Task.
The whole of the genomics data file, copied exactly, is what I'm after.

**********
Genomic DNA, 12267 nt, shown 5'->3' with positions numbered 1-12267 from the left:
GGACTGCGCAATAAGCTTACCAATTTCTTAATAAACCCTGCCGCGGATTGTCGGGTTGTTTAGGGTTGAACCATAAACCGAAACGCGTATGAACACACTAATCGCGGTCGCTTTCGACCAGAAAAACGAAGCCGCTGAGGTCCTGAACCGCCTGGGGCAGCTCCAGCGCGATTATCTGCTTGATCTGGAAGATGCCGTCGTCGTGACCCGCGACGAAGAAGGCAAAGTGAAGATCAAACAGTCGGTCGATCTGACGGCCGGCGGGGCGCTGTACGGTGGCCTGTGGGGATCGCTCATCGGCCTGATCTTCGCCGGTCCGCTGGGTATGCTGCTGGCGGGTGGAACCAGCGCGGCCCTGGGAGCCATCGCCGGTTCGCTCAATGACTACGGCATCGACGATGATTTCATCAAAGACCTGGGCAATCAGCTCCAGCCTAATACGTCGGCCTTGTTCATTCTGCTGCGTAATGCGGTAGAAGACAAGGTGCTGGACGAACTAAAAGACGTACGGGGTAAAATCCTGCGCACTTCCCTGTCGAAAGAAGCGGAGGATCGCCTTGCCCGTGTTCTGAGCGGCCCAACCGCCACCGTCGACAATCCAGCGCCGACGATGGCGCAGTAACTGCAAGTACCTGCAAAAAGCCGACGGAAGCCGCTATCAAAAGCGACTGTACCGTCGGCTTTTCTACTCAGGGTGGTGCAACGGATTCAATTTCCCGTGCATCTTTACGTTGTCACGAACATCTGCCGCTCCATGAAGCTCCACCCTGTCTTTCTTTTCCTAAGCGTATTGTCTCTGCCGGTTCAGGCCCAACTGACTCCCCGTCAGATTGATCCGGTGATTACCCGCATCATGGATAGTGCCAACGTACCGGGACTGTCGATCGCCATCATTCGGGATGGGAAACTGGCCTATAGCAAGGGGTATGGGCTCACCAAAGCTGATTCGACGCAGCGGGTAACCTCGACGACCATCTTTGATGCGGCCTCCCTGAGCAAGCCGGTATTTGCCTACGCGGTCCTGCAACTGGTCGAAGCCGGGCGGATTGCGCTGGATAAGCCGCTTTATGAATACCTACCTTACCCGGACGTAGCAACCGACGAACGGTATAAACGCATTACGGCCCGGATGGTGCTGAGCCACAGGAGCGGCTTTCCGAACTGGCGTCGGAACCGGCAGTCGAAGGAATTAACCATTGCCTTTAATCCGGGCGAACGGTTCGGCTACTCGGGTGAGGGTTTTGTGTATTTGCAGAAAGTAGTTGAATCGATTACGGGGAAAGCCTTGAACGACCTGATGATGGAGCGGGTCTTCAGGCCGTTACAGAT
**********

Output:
Genomic DNA, 12267 nt, shown 5'->3' with positions numbered 1-12267 from the left:
GGACTGCGCAATAAGCTTACCAATTTCTTAATAAACCCTGCCGCGGATTGTCGGGTTGTTTAGGGTTGAACCATAAACCGAAACGCGTATGAACACACTAATCGCGGTCGCTTTCGACCAGAAAAACGAAGCCGCTGAGGTCCTGAACCGCCTGGGGCAGCTCCAGCGCGATTATCTGCTTGATCTGGAAGATGCCGTCGTCGTGACCCGCGACGAAGAAGGCAAAGTGAAGATCAAACAGTCGGTCGATCTGACGGCCGGCGGGGCGCTGTACGGTGGCCTGTGGGGATCGCTCATCGGCCTGATCTTCGCCGGTCCGCTGGGTATGCTGCTGGCGGGTGGAACCAGCGCGGCCCTGGGAGCCATCGCCGGTTCGCTCAATGACTACGGCATCGACGATGATTTCATCAAAGACCTGGGCAATCAGCTCCAGCCTAATACGTCGGCCTTGTTCATTCTGCTGCGTAATGCGGTAGAAGACAAGGTGCTGGACGAACTAAAAGACGTACGGGGTAAAATCCTGCGCACTTCCCTGTCGAAAGAAGCGGAGGATCGCCTTGCCCGTGTTCTGAGCGGCCCAACCGCCACCGTCGACAATCCAGCGCCGACGATGGCGCAGTAACTGCAAGTACCTGCAAAAAGCCGACGGAAGCCGCTATCAAAAGCGACTGTACCGTCGGCTTTTCTACTCAGGGTGGTGCAACGGATTCAATTTCCCGTGCATCTTTACGTTGTCACGAACATCTGCCGCTCCATGAAGCTCCACCCTGTCTTTCTTTTCCTAAGCGTATTGTCTCTGCCGGTTCAGGCCCAACTGACTCCCCGTCAGATTGATCCGGTGATTACCCGCATCATGGATAGTGCCAACGTACCGGGACTGTCGATCGCCATCATTCGGGATGGGAAACTGGCCTATAGCAAGGGGTATGGGCTCACCAAAGCTGATTCGACGCAGCGGGTAACCTCGACGACCATCTTTGATGCGGCCTCCCTGAGCAAGCCGGTATTTGCCTACGCGGTCCTGCAACTGGTCGAAGCCGGGCGGATTGCGCTGGATAAGCCGCTTTATGAATACCTACCTTACCCGGACGTAGCAACCGACGAACGGTATAAACGCATTACGGCCCGGATGGTGCTGAGCCACAGGAGCGGCTTTCCGAACTGGCGTCGGAACCGGCAGTCGAAGGAATTAACCATTGCCTTTAATCCGGGCGAACGGTTCGGCTACTCGGGTGAGGGTTTTGTGTATTTGCAGAAAGTAGTTGAATCGATTACGGGGAAAGCCTTGAACGACCTGATGATGGAGCGGGTCTTCAGGCCGTTACAGAT